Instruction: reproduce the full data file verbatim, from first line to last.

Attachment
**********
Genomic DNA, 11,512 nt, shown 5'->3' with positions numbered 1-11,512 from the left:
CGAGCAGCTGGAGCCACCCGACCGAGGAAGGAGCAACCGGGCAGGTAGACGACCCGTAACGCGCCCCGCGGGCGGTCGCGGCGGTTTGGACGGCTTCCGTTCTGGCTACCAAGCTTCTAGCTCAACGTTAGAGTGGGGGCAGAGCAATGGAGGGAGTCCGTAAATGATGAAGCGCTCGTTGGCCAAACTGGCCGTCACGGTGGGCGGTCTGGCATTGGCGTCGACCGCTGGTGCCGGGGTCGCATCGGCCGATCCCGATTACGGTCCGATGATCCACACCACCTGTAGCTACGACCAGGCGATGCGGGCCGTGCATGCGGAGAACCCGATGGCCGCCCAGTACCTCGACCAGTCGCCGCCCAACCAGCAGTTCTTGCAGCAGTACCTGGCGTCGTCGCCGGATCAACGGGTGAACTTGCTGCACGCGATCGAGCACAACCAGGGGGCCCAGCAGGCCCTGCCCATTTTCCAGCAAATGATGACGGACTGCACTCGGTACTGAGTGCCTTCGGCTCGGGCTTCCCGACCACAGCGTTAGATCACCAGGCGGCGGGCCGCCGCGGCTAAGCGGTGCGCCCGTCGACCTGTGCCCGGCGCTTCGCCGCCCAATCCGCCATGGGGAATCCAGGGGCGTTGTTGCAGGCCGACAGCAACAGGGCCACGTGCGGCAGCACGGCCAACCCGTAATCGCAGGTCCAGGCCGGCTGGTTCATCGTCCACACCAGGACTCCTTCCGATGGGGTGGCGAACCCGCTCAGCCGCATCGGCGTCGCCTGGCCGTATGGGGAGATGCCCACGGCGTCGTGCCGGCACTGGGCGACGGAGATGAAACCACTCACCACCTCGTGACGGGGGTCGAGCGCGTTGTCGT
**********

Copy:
Genomic DNA, 11,512 nt, shown 5'->3' with positions numbered 1-11,512 from the left:
CGAGCAGCTGGAGCCACCCGACCGAGGAAGGAGCAACCGGGCAGGTAGACGACCCGTAACGCGCCCCGCGGGCGGTCGCGGCGGTTTGGACGGCTTCCGTTCTGGCTACCAAGCTTCTAGCTCAACGTTAGAGTGGGGGCAGAGCAATGGAGGGAGTCCGTAAATGATGAAGCGCTCGTTGGCCAAACTGGCCGTCACGGTGGGCGGTCTGGCATTGGCGTCGACCGCTGGTGCCGGGGTCGCATCGGCCGATCCCGATTACGGTCCGATGATCCACACCACCTGTAGCTACGACCAGGCGATGCGGGCCGTGCATGCGGAGAACCCGATGGCCGCCCAGTACCTCGACCAGTCGCCGCCCAACCAGCAGTTCTTGCAGCAGTACCTGGCGTCGTCGCCGGATCAACGGGTGAACTTGCTGCACGCGATCGAGCACAACCAGGGGGCCCAGCAGGCCCTGCCCATTTTCCAGCAAATGATGACGGACTGCACTCGGTACTGAGTGCCTTCGGCTCGGGCTTCCCGACCACAGCGTTAGATCACCAGGCGGCGGGCCGCCGCGGCTAAGCGGTGCGCCCGTCGACCTGTGCCCGGCGCTTCGCCGCCCAATCCGCCATGGGGAATCCAGGGGCGTTGTTGCAGGCCGACAGCAACAGGGCCACGTGCGGCAGCACGGCCAACCCGTAATCGCAGGTCCAGGCCGGCTGGTTCATCGTCCACACCAGGACTCCTTCCGATGGGGTGGCGAACCCGCTCAGCCGCATCGGCGTCGCCTGGCCGTATGGGGAGATGCCCACGGCGTCGTGCCGGCACTGGGCGACGGAGATGAAACCACTCACCACCTCGTGACGGGGGTCGAGCGCGTTGTCGT